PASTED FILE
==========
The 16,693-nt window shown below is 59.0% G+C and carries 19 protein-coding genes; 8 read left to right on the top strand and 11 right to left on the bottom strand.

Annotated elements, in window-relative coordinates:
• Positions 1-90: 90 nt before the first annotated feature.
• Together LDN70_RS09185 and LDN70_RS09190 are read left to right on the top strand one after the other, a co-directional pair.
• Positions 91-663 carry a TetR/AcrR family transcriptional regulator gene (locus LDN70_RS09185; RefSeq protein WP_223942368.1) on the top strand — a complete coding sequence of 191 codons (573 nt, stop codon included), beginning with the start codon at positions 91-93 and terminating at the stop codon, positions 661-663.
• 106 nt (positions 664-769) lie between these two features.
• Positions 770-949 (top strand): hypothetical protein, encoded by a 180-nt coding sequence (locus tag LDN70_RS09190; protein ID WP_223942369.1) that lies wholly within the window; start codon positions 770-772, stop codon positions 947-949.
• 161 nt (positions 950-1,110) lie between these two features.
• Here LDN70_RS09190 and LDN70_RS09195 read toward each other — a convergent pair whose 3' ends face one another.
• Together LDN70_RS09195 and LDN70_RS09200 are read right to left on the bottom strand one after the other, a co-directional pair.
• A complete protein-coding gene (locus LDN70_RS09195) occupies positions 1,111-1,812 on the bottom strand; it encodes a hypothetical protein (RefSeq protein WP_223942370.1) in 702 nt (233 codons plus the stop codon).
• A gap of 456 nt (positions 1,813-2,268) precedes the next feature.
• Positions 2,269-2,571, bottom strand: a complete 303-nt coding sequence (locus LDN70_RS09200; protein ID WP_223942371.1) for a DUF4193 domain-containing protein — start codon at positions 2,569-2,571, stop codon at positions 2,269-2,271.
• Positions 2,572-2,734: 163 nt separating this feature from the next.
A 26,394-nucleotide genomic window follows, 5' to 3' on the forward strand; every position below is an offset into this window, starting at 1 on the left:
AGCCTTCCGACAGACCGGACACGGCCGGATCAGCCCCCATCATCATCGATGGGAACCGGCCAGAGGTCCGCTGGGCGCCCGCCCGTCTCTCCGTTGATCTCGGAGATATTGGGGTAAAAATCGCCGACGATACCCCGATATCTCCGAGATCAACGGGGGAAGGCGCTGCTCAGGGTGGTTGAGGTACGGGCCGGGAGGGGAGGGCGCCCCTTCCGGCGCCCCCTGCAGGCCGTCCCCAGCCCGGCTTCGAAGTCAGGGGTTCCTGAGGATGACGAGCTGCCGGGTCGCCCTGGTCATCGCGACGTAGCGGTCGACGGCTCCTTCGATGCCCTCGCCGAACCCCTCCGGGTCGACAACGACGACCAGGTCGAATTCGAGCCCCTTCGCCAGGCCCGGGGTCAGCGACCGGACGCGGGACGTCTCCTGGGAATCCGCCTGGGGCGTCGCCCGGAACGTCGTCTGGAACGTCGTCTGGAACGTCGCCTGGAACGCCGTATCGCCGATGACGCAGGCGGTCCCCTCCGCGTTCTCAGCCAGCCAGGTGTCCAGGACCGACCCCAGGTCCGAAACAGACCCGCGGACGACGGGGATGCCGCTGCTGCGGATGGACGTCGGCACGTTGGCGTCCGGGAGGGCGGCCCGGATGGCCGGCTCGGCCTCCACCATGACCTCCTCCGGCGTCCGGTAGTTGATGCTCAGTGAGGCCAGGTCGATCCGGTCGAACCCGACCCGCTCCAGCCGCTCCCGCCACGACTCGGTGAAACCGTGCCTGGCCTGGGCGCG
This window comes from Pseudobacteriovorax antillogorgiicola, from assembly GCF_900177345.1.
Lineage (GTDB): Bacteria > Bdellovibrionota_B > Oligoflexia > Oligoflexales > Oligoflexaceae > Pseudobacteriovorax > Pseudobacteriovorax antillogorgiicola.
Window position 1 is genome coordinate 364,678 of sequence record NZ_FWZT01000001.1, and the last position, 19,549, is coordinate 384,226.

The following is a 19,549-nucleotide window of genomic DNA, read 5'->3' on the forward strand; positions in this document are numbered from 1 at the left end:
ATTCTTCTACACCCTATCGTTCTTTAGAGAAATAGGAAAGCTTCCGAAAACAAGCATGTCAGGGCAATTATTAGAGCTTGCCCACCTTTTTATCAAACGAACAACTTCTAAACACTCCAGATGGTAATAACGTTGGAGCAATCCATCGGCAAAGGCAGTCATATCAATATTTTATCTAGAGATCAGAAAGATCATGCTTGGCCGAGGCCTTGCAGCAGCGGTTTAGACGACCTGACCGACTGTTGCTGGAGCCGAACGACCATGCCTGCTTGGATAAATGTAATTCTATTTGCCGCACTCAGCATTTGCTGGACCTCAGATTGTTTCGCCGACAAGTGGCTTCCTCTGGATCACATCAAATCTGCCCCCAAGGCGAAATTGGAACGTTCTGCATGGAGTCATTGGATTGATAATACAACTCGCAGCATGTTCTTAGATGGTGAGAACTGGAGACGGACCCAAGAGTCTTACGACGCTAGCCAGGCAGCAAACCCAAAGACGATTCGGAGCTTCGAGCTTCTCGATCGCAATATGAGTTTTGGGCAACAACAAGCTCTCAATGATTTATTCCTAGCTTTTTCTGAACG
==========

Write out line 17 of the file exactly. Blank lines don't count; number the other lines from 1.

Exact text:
This window comes from Pseudobacteriovorax antillogorgiicola, from assembly GCF_900177345.1.